12:28 * ered came from some weird combination of other lisps but also ruby and java

12:28 sdegutis: Oh no!

12:28 Well I suppose that's fine.

12:29 I came from Python.

12:29 ered: maybe there's some weird routing thing going on

12:29 * wink refuses to be put into a background category

12:29 ered: joodo's site is down for me

12:29 sdegutis: I like the magical implicitness this library uses, very similar to Rails: http://joodoweb.herokuapp.com/tutorial/basics

12:29 ered: maybe it's heroku dns fail

12:29 technomancy: joy of clojure is on the ancient deprecated stack =\

12:29 ered: i don't mind compojure personally because in other languages i like web frameworks like sinatra or flask

12:29 ah

12:30 wink: the joy of legacy

12:30 sdegutis: technomancy: it's deprecated!?

12:30 technomancy: I was just going to buypurchas it.

12:30 wink: didn't he say "stack"?

12:30 as in "on heroku"?

12:30 ered: the heroku stack, not the book

12:30 if i read that right

12:30 sdegutis: I thought it was more about concepts than APIs, and thus is generally still applicable!?

12:31 Oh.

12:31 Yes, that makes the sense.

12:31 wink: sdegutis: and there should be a 2nd release yea

12:31 of the book

12:31 blargh :)

12:31 s,release,edition,. hell. time to go home

12:31 sdegutis: Good night wink.

12:31 ered: if joyofclojure.com doesn't work for you try http://joyofclojure.herokuapp.com/

12:31 sdegutis: ered: I heard there's going to be a second addition.

12:32 So I'll hold out.

12:32 ered: it should be out already

12:32 sdegutis: Oh.

12:32 With transducers?

12:32 ered: http://www.manning.com/fogus2/

12:32 this is the 2nd edition

12:32 wink: wtf @ naminh

12:32 technomancy: just emailed chouser offering to help

12:33 since he doesn't hang out on freenode any more =(

12:33 ered: my copy doesn't mention transducers

12:33 wink: apparently only one guy named smith wrote one manning book.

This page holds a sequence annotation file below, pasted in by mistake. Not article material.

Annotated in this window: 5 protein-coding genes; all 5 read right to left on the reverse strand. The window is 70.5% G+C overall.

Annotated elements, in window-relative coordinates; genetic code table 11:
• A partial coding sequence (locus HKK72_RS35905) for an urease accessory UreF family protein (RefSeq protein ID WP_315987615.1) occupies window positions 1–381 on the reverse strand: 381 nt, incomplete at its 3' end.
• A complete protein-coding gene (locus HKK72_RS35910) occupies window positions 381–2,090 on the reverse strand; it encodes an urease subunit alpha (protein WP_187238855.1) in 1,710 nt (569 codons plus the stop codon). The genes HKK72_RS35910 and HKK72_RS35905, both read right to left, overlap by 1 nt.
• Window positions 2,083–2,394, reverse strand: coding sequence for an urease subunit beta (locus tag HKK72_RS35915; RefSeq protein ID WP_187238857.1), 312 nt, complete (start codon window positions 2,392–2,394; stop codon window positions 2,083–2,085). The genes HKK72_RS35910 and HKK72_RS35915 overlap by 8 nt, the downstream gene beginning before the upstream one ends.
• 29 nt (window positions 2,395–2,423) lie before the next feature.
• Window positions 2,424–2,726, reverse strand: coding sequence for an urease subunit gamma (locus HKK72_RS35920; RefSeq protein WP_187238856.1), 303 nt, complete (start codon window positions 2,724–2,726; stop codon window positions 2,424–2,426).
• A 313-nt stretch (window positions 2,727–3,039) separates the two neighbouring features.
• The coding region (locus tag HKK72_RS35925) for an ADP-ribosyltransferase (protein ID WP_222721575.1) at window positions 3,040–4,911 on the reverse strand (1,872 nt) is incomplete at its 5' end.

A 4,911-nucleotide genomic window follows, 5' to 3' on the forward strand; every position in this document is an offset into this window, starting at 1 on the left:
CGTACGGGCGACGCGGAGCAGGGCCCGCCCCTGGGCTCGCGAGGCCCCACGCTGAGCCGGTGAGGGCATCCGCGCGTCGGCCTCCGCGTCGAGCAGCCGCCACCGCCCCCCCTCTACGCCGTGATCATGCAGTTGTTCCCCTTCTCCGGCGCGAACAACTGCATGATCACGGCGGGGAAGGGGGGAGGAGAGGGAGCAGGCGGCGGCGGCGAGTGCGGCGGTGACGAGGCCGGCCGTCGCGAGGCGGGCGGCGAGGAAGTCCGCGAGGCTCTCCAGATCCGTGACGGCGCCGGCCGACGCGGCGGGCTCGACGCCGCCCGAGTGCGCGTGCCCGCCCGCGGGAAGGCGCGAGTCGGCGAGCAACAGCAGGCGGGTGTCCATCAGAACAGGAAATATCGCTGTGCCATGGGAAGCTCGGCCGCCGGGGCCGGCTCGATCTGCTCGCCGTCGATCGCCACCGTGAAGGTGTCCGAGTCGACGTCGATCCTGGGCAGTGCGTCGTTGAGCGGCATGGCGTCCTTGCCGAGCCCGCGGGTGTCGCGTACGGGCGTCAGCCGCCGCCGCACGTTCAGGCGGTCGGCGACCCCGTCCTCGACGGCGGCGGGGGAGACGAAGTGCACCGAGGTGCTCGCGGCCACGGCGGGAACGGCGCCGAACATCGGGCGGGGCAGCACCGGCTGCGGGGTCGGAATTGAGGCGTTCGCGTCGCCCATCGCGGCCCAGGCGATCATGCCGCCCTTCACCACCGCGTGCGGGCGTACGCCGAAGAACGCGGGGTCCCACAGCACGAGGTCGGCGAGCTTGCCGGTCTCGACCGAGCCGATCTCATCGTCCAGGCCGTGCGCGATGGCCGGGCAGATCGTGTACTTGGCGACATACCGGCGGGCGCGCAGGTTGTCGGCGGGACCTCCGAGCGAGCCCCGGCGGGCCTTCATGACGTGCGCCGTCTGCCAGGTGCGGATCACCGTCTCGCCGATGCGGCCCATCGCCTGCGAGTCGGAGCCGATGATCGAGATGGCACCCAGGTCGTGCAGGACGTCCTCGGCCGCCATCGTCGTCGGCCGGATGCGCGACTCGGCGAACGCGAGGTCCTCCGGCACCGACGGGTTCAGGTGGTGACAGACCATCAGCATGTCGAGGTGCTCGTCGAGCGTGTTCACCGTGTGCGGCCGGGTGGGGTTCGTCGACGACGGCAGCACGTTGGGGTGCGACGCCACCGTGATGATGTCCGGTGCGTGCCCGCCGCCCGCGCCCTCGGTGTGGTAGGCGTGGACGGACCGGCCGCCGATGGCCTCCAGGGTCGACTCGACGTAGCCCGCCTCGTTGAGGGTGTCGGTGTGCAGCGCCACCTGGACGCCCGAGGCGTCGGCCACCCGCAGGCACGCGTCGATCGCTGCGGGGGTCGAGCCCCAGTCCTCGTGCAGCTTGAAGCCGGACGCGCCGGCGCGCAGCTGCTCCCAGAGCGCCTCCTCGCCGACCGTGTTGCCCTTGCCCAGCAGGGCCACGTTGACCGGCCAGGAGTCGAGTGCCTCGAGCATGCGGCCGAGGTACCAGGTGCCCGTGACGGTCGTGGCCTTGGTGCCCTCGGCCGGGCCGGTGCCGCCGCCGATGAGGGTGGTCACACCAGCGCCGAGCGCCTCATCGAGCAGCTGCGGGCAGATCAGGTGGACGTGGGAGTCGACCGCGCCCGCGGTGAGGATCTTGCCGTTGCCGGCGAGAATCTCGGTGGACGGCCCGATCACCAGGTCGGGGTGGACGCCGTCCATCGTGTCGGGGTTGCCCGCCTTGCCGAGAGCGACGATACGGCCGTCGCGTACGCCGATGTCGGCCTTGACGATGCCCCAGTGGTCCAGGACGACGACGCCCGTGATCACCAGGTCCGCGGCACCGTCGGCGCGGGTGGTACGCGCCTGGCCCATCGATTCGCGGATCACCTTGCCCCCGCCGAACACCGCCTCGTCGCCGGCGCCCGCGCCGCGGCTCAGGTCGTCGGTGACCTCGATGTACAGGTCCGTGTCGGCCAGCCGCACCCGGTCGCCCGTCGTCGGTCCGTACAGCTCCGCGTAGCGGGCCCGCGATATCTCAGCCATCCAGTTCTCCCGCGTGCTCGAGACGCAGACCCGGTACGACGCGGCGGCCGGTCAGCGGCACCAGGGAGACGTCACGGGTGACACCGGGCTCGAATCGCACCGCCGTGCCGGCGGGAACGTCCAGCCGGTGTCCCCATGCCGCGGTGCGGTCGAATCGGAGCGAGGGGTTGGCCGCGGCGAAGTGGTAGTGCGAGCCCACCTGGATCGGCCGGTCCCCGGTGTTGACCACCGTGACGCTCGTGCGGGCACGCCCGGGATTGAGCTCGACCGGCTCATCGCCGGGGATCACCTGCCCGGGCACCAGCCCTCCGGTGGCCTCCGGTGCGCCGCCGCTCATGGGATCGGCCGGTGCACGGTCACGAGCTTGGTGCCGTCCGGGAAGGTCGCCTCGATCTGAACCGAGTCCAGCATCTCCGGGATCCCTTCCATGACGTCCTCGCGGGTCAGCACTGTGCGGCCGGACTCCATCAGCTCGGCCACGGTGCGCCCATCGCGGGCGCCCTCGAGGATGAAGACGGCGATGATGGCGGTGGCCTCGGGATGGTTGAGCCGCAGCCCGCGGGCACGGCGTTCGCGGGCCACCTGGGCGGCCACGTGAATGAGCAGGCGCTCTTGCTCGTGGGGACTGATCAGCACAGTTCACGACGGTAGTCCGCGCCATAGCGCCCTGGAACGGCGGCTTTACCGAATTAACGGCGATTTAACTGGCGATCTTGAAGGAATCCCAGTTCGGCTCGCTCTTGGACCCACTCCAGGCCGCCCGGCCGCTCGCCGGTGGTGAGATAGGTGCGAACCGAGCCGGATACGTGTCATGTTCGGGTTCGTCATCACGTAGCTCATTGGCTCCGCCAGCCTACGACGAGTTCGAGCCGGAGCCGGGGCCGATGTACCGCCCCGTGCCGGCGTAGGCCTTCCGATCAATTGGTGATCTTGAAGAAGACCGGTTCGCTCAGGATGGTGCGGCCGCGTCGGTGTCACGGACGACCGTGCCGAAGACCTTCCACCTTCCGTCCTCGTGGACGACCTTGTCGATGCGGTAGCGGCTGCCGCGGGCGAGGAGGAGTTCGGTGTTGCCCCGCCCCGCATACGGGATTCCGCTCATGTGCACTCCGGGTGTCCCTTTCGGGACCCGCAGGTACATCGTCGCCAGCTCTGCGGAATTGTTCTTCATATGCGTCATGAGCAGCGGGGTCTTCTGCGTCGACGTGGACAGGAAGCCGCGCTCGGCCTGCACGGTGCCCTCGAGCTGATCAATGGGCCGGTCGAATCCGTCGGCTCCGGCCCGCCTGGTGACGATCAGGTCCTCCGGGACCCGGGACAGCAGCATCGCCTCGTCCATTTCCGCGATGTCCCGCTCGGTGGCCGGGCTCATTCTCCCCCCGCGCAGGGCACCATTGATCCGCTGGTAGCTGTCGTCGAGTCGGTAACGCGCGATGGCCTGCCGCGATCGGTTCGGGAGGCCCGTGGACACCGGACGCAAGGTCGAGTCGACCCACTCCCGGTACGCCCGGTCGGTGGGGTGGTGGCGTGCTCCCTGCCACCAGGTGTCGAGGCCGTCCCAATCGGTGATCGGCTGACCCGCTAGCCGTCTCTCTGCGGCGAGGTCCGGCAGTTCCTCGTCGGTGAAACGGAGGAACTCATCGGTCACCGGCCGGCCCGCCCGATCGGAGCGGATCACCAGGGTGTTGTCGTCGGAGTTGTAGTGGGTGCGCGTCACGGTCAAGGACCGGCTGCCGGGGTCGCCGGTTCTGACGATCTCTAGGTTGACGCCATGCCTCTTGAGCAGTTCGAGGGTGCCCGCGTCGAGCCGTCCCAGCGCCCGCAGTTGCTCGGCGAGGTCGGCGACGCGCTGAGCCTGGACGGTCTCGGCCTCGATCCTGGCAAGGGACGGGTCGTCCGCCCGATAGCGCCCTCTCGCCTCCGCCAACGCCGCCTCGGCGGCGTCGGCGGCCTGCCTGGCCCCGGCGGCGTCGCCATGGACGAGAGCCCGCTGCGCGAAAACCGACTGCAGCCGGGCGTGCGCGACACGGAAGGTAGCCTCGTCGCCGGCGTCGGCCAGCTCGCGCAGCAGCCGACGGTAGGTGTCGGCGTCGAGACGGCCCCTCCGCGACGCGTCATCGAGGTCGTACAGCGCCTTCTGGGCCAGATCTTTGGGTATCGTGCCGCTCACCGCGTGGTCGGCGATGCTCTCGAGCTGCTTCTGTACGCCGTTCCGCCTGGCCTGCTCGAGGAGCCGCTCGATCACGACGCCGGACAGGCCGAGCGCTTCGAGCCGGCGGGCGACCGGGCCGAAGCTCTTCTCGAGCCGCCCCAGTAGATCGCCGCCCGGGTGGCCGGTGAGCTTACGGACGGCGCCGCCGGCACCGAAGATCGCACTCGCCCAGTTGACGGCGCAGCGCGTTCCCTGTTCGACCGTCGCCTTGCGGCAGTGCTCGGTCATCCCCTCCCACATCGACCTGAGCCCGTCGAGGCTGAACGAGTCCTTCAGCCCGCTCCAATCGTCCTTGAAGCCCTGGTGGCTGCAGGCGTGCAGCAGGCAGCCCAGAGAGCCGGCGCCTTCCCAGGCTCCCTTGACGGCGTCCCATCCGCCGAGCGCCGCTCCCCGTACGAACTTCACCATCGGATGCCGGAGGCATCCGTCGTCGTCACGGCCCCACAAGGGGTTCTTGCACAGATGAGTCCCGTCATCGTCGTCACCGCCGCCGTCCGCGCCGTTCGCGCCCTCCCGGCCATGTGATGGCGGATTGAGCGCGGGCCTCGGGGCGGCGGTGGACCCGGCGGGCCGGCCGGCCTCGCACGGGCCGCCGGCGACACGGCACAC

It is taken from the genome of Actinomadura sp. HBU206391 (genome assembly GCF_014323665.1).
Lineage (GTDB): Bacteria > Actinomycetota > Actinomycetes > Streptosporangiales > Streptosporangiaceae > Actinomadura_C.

12:33 ered: wink: maybe it's like the WGA where they make people change their name if there are collisions? :3

12:33 sdegutis: Also, https://twitter.com/_sdegutis/status/527135858017984512

12:33 wink: ered: hehe

12:34 ered: sdegutis: i forgot where i first read this, but i only ever use macros for 3 cases - with-foo, do-foo, create-foo

12:34 sdegutis: Hmm.

12:34 ered: where in the create-foo case it's to make like 5 related objects

12:34 noonian: didn't stuartsierra say that in this chat?

12:34 sdegutis: I want to start using Macros to design my routing system.

12:35 I think the "composability" style is not working out as greatly as first imagined.

12:35 kenrestivo: sdegutis: let no one's work evade your eyes, plagiarize, plagiarize

12:35 technomancy: don't start with macros =(

12:35 wink: a lot of people have an irrational hatred for macros

12:35 sdegutis: wink: I can see that already!

12:35 noonian: yeah, functions are awesome

12:35 technomancy: start with functions and tough it out for a while so you have a better appreciation for where the pain points are and how macros can help you

12:35 kenrestivo: wink: i didn't until i got stuck using a library that was macro heavy

12:35 wink: I'd love to see something like korma without a macro

12:36 sdegutis: The primary point of macros is to reduce the number of times you have to type (fn [] ...)

12:36 That's what I read.

12:36 wink: write and show me ;)

12:36 ered: imo you just know when you need a macro

12:36 if that makes any sense

12:36 sdegutis: technomancy: I think I'm quite experienced enough with functions by now to know how to use Macros.

12:36 I've used Functions for quite a few years, even Clojure ones.

12:36 wink: hehe

12:36 kenrestivo: someone explained that macros were for creating custom syntax. i should tweet that

12:36 technomancy: sdegutis: you're not experienced in the domain of writing this library that doesn't exist yet though.

12:36 wink: sdegutis: wow, have you ever looked into methods?

12:37 technomancy: neither am I, believe it or not.

12:37 wink: kenrestivo: yeah, that's where I don't see a way arounf